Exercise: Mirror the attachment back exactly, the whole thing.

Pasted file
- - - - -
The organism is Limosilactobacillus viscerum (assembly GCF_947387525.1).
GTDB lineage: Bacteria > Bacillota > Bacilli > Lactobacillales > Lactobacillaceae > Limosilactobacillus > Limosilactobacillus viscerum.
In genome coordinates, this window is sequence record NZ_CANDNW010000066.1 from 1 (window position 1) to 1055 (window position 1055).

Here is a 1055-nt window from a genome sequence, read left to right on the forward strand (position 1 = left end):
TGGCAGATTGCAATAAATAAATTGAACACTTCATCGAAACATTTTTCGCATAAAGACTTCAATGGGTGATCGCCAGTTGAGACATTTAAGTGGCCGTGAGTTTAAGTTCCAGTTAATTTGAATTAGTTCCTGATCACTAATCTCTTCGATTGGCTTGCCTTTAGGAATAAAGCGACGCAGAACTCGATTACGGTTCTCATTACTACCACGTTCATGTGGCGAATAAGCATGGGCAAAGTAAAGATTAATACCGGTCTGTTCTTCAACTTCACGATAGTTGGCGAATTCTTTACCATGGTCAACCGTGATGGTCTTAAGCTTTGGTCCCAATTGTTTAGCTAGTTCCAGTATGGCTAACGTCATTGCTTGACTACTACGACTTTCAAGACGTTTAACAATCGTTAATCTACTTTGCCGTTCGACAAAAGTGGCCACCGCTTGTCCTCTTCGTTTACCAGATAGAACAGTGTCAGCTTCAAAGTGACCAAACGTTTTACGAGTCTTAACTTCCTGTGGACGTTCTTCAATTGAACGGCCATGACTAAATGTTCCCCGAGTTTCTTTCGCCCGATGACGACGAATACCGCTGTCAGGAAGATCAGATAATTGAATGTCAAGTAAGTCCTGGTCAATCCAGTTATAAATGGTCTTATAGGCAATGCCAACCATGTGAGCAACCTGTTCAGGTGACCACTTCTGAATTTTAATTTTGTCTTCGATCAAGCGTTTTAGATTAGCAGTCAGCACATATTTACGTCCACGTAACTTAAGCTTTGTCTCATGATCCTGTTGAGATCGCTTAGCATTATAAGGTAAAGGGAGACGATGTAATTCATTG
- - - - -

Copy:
The organism is Limosilactobacillus viscerum (assembly GCF_947387525.1).
GTDB lineage: Bacteria > Bacillota > Bacilli > Lactobacillales > Lactobacillaceae > Limosilactobacillus > Limosilactobacillus viscerum.
In genome coordinates, this window is sequence record NZ_CANDNW010000066.1 from 1 (window position 1) to 1055 (window position 1055).

Here is a 1055-nt window from a genome sequence, read left to right on the forward strand (position 1 = left end):
TGGCAGATTGCAATAAATAAATTGAACACTTCATCGAAACATTTTTCGCATAAAGACTTCAATGGGTGATCGCCAGTTGAGACATTTAAGTGGCCGTGAGTTTAAGTTCCAGTTAATTTGAATTAGTTCCTGATCACTAATCTCTTCGATTGGCTTGCCTTTAGGAATAAAGCGACGCAGAACTCGATTACGGTTCTCATTACTACCACGTTCATGTGGCGAATAAGCATGGGCAAAGTAAAGATTAATACCGGTCTGTTCTTCAACTTCACGATAGTTGGCGAATTCTTTACCATGGTCAACCGTGATGGTCTTAAGCTTTGGTCCCAATTGTTTAGCTAGTTCCAGTATGGCTAACGTCATTGCTTGACTACTACGACTTTCAAGACGTTTAACAATCGTTAATCTACTTTGCCGTTCGACAAAAGTGGCCACCGCTTGTCCTCTTCGTTTACCAGATAGAACAGTGTCAGCTTCAAAGTGACCAAACGTTTTACGAGTCTTAACTTCCTGTGGACGTTCTTCAATTGAACGGCCATGACTAAATGTTCCCCGAGTTTCTTTCGCCCGATGACGACGAATACCGCTGTCAGGAAGATCAGATAATTGAATGTCAAGTAAGTCCTGGTCAATCCAGTTATAAATGGTCTTATAGGCAATGCCAACCATGTGAGCAACCTGTTCAGGTGACCACTTCTGAATTTTAATTTTGTCTTCGATCAAGCGTTTTAGATTAGCAGTCAGCACATATTTACGTCCACGTAACTTAAGCTTTGTCTCATGATCCTGTTGAGATCGCTTAGCATTATAAGGTAAAGGGAGACGATGTAATTCATTG